Terrorism and Mental Illness

On Sunday July  22nd, 29-year-old Faisal Hussain walked through a Toronto neighbourhood and opened fire at innocent civilians enjoying a warm summer evening. He murdered a 10-year-old girl and an 18-year-old young woman. Days later, ISIS claimed responsibility for the attack, and Toronto Police responded by saying there was no evidence to back this claim.

The Hussain family were quick to release a polished statement (we later learned it was provided by a professional activist), claiming the Danforth shooter had a history of mental illness. The gatekeeper media accepted this statement as fact, despite other media reports indicating that Toronto Police files on Hussain showed little evidence of the typical history of a person with a mental illness.

It’s important to note, as many scholars have, that terrorism and mental illness are not mutually exclusive.

Jihadist groups such as ISIS have a history of recruiting people with mental problems and encouraging them to carry out terrorist attacks. For instance, Mohamed Lahouaiej-Bouhlel - the perpetrator of the 2016 Nice truck attack - had been diagnosed as suffering from psychosis by a psychiatrist in 2004 and also communicated via telephone with known Islamist radicals in the lead-up to his attack.

Other instances have shown that mentally ill individuals with no connections to ISIS carrying out jihadist attacks. Most recently, 27-year-old Ayanle Hassan Ali was found not criminally responsible after attacking Canadian soldiers at a recruitment centre in Toronto. Ali stormed the building, shouting “Allah Akbar,” and stabbed several officers. He was found to have schizophrenia, but Crown prosecutors argued that he acted as a “terrorist group of one” and “that while Ali should be found not criminally responsible for his actions, he did commit a terrorist act and the court’s verdict should reflect that.”

We can also find concrete examples of terrorists who have been described in media reports as mentally ill, only to later learn the story is far more complex:

  • Numan Haider stabbed and injured two counter-terrorism officers in the parking lot of a police station in Melbourne, Australia on September 23, 2014 before being shot dead at the scene. Haider’s family described their Numan as mentally ill, stating that they had advised him to seek counselling. No confirmed diagnoses existed. Haider was attending lectures at an extremist mosque and posted a photo of himself on Facebook brandishing ISIS’ flag days before his attack.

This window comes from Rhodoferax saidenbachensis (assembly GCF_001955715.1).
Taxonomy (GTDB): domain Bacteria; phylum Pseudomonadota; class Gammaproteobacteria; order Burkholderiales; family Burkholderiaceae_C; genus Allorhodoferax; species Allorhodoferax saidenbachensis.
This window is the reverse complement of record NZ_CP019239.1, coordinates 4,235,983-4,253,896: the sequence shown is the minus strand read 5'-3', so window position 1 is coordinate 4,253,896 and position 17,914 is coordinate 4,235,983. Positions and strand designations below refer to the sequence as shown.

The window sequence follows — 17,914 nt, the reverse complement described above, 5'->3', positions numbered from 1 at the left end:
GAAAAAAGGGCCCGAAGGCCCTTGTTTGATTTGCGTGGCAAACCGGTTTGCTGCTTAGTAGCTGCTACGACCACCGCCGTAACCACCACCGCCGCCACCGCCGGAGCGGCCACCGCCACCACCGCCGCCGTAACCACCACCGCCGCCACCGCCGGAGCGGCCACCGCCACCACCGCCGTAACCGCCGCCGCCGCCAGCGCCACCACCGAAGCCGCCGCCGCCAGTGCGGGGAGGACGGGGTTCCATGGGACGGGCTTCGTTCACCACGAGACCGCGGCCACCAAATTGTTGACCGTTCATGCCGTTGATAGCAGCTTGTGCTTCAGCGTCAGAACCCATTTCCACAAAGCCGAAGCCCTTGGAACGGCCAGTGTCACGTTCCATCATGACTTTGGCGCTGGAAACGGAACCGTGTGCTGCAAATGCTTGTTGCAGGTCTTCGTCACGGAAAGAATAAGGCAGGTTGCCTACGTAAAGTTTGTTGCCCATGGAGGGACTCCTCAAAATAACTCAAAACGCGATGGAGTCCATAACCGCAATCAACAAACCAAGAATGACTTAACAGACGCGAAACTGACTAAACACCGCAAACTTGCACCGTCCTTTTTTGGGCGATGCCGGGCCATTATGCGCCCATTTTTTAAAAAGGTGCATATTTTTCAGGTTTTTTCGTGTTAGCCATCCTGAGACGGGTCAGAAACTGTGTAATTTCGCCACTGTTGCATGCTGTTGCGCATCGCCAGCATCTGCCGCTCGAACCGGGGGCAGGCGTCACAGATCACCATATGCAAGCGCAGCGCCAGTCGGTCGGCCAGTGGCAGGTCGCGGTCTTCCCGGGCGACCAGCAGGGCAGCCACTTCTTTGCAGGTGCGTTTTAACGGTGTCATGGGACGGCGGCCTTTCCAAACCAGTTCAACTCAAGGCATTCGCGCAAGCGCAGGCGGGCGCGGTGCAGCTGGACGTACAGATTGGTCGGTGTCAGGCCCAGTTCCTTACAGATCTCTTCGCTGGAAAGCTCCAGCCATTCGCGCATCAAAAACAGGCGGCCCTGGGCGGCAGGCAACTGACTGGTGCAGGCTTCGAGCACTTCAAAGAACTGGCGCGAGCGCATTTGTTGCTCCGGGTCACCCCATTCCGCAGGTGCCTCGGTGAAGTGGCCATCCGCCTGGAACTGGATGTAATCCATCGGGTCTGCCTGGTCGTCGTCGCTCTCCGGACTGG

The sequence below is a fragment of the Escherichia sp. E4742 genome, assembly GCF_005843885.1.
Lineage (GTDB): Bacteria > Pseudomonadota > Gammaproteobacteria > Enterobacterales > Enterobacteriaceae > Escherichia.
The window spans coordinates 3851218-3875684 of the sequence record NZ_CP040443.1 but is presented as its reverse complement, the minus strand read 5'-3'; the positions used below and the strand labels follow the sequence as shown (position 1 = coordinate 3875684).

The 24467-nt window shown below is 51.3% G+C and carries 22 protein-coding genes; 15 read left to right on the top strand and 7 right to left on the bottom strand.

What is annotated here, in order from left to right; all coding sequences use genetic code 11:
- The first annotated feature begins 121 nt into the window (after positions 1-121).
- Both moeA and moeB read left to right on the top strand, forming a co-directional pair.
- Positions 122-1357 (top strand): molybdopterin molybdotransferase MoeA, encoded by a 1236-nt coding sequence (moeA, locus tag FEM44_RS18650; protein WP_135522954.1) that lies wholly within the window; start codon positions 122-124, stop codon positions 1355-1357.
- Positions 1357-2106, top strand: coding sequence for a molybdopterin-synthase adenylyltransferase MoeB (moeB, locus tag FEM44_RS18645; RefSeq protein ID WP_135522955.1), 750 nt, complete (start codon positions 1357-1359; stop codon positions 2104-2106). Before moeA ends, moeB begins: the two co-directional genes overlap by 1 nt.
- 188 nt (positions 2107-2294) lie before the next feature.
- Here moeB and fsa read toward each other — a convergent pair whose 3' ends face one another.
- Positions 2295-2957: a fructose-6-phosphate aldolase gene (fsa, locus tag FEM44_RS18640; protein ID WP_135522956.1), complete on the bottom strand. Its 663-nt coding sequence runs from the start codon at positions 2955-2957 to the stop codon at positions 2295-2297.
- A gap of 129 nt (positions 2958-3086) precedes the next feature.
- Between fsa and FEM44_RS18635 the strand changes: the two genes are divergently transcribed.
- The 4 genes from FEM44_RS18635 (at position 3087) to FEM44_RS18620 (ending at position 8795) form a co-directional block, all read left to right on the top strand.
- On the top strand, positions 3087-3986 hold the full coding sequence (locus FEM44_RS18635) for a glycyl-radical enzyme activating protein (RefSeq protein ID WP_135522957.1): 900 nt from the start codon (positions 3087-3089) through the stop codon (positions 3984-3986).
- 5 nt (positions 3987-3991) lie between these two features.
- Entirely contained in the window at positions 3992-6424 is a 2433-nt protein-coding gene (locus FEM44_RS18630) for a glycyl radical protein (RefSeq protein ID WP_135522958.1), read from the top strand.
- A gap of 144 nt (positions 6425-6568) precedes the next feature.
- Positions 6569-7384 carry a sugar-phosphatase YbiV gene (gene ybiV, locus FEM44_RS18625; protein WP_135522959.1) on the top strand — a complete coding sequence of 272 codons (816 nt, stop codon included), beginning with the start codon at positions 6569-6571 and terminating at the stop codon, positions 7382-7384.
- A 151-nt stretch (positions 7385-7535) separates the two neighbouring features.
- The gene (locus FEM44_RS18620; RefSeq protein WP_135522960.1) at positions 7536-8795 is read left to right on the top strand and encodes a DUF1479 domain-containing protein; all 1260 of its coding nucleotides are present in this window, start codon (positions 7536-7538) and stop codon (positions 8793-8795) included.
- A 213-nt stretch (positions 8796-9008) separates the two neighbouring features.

• Michael Zehaf-Bibeau killed Corporal Nathan Cirillo at Canada’s National War Memorial on October 22, 2014 and stormed Canada’s Parliament building, firing shots before being shot dead by security. Zehaf-Bibeau’s friends characterized him as mentally ill, pointing to his “erratic behaviour.” No confirmed diagnoses existed. Zehaf-Bibeau shouted, “For Iraq!” after he killed Cirillo, and the RCMP later released a video where Zehaf-Bibeau called Canada “the enemy,” claimed to be a fighter for the “Mujahideen” and showed many signs of adherence to a jihadist and Islamist ideology.


  • Zale Thompson wounded two New York Police Department police officers on October 23, 2014 before being shot to death at the scene. Thompson’s family said that Zale had mental health problems, though no confirmed diagnoses existed. For nine months leading up to his attack, Thompson visited websites relating to ISIS, as well as al-Qaeda and al-Shabaab, including websites depicting acts of violence.


  • Martin Couture-Rouleau killed Warrant officer Patrice Vincent by ramming him with his car in a parking lot in Saint-Jean-sur-Richelieu, Quebec on October 20, 2014 before being shot to death by a police officer following a car chase. A neighbour claimed he was “depressed,” though no confirmed diagnoses exist. Couture-Rouleau had converted to Islam in 2013, and he called 911 during the car chase stating that he committed the attack to warn Canada to quit “the coalition against the Islamic State”.


  • Omar Mateen killed 49 people and wounded 53 others at the Pulse nightclub in Orlando, Florida on June 12, 2016 before he was killed in a shootout with police. Following the mass shooting, Mateen’s first wife stated that Mateen was “mentally unstable and mentally ill,” but no evidence of mental illness exists. Mateen was never diagnosed with mental illness. When he applied for his security guard licence in 2007 and for its renewal in 2013, a psychological screening found him to be mentally sound. During his attack, Mateen placed a series of calls to 911 in which he identified himself as “Mujahideen” and “soldier of God.” He also pledged his allegiance to ISIS and ISIS’ leader, Abu Bakr al-Baghdadi, and said that he committed the attack “to stop the U.S. airstrikes” on ISIS.

These cases depict instances where mental health problems were brought up by non-experts (typically family, friends, neighbours, etc.), and the media subsequently treated these statements as conclusive evidence.

Researchers studied 55 Islamic State attacks in the West involving 76 terrorists, and found that 27.6% had a history of psychological instability - roughly the same as the general population.

The report notes that, “the percentage is likely overinflated for several noteworthy reasons, including poor reporting, low benchmarks, and the tendency to overuse mental health problems as a ‘silver-bullet’ explanation for terrorist involvement. The relationship is, in fact, far more complex than typically presented.”